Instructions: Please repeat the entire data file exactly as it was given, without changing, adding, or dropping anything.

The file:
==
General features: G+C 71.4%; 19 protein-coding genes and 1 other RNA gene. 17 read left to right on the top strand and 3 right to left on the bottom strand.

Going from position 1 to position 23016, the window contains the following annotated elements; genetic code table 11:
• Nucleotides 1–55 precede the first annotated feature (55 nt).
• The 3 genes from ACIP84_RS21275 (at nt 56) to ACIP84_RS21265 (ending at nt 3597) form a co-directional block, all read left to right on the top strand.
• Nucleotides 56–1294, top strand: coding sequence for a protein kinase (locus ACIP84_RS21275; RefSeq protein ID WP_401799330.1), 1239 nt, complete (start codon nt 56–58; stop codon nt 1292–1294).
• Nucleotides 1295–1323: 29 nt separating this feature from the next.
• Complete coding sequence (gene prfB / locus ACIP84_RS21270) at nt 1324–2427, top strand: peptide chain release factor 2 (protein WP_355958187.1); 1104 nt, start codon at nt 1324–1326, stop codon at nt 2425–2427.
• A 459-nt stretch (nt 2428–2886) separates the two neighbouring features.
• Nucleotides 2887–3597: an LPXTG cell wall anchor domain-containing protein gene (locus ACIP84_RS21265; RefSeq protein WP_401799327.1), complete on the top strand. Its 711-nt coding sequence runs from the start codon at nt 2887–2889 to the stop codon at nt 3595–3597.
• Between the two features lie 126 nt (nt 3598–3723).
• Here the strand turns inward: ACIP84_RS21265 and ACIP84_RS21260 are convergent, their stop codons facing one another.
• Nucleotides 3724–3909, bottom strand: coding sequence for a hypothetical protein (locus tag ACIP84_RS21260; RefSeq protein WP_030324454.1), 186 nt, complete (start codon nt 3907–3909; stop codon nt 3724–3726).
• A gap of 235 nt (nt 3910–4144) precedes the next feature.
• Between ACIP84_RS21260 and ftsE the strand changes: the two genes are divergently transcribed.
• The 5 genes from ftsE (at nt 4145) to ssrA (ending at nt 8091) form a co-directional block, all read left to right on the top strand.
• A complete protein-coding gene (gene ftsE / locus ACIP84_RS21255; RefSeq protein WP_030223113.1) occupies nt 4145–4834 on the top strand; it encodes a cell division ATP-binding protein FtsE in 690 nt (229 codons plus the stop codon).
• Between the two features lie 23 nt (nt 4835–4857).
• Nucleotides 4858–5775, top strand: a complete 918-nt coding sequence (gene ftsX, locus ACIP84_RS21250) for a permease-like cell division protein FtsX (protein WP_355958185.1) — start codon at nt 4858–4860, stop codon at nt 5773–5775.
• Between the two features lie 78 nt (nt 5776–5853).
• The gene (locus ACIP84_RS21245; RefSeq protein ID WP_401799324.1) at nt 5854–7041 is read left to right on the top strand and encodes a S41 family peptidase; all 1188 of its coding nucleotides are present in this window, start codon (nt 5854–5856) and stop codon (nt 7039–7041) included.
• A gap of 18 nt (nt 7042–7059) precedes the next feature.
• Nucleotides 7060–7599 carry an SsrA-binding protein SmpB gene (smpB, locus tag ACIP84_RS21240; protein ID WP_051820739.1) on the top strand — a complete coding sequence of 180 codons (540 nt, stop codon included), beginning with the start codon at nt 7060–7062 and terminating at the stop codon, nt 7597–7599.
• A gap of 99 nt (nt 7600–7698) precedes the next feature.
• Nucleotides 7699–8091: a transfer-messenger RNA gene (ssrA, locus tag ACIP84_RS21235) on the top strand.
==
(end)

General features: G+C 71.4%; 19 protein-coding genes and 1 other RNA gene. 17 read left to right on the top strand and 3 right to left on the bottom strand.

Going from position 1 to position 23016, the window contains the following annotated elements; genetic code table 11:
• Nucleotides 1–55 precede the first annotated feature (55 nt).
• The 3 genes from ACIP84_RS21275 (at nt 56) to ACIP84_RS21265 (ending at nt 3597) form a co-directional block, all read left to right on the top strand.
• Nucleotides 56–1294, top strand: coding sequence for a protein kinase (locus ACIP84_RS21275; RefSeq protein ID WP_401799330.1), 1239 nt, complete (start codon nt 56–58; stop codon nt 1292–1294).
• Nucleotides 1295–1323: 29 nt separating this feature from the next.
• Complete coding sequence (gene prfB / locus ACIP84_RS21270) at nt 1324–2427, top strand: peptide chain release factor 2 (protein WP_355958187.1); 1104 nt, start codon at nt 1324–1326, stop codon at nt 2425–2427.
• A 459-nt stretch (nt 2428–2886) separates the two neighbouring features.
• Nucleotides 2887–3597: an LPXTG cell wall anchor domain-containing protein gene (locus ACIP84_RS21265; RefSeq protein WP_401799327.1), complete on the top strand. Its 711-nt coding sequence runs from the start codon at nt 2887–2889 to the stop codon at nt 3595–3597.
• Between the two features lie 126 nt (nt 3598–3723).
• Here the strand turns inward: ACIP84_RS21265 and ACIP84_RS21260 are convergent, their stop codons facing one another.
• Nucleotides 3724–3909, bottom strand: coding sequence for a hypothetical protein (locus tag ACIP84_RS21260; RefSeq protein WP_030324454.1), 186 nt, complete (start codon nt 3907–3909; stop codon nt 3724–3726).
• A gap of 235 nt (nt 3910–4144) precedes the next feature.
• Between ACIP84_RS21260 and ftsE the strand changes: the two genes are divergently transcribed.
• The 5 genes from ftsE (at nt 4145) to ssrA (ending at nt 8091) form a co-directional block, all read left to right on the top strand.
• A complete protein-coding gene (gene ftsE / locus ACIP84_RS21255; RefSeq protein WP_030223113.1) occupies nt 4145–4834 on the top strand; it encodes a cell division ATP-binding protein FtsE in 690 nt (229 codons plus the stop codon).
• Between the two features lie 23 nt (nt 4835–4857).
• Nucleotides 4858–5775, top strand: a complete 918-nt coding sequence (gene ftsX, locus ACIP84_RS21250) for a permease-like cell division protein FtsX (protein WP_355958185.1) — start codon at nt 4858–4860, stop codon at nt 5773–5775.
• Between the two features lie 78 nt (nt 5776–5853).
• The gene (locus ACIP84_RS21245; RefSeq protein ID WP_401799324.1) at nt 5854–7041 is read left to right on the top strand and encodes a S41 family peptidase; all 1188 of its coding nucleotides are present in this window, start codon (nt 5854–5856) and stop codon (nt 7039–7041) included.
• A gap of 18 nt (nt 7042–7059) precedes the next feature.
• Nucleotides 7060–7599 carry an SsrA-binding protein SmpB gene (smpB, locus tag ACIP84_RS21240; protein ID WP_051820739.1) on the top strand — a complete coding sequence of 180 codons (540 nt, stop codon included), beginning with the start codon at nt 7060–7062 and terminating at the stop codon, nt 7597–7599.
• A gap of 99 nt (nt 7600–7698) precedes the next feature.
• Nucleotides 7699–8091: a transfer-messenger RNA gene (ssrA, locus tag ACIP84_RS21235) on the top strand.